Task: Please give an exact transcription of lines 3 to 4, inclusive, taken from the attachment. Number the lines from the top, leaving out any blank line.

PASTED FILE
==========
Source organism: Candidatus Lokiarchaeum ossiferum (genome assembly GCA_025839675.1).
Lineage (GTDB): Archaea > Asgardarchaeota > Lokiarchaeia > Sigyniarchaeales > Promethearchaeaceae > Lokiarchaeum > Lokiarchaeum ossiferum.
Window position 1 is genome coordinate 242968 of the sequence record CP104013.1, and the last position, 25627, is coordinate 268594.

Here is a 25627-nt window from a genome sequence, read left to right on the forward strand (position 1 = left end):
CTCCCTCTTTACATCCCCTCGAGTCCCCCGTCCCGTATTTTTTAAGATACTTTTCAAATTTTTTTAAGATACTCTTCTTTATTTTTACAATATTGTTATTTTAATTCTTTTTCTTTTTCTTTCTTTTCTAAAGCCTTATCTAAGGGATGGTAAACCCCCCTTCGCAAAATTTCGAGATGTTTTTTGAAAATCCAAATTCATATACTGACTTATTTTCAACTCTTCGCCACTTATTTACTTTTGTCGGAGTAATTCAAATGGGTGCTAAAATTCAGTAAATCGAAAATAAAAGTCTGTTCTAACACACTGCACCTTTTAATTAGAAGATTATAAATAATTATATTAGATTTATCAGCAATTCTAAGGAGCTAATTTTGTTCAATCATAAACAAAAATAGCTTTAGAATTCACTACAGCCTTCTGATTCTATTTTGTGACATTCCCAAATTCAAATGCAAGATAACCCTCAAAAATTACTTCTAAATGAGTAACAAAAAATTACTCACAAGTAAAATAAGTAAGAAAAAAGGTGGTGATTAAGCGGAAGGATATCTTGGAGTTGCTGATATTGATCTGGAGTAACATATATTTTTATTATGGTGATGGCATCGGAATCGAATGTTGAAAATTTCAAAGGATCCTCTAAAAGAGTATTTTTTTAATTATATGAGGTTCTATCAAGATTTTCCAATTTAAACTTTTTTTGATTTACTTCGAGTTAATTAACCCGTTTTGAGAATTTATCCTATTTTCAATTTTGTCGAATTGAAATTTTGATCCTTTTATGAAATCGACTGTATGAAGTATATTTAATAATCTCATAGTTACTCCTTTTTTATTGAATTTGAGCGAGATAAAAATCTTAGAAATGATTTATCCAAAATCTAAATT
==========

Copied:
Window position 1 is genome coordinate 242968 of the sequence record CP104013.1, and the last position, 25627, is coordinate 268594.

Here is a 25627-nt window from a genome sequence, read left to right on the forward strand (position 1 = left end):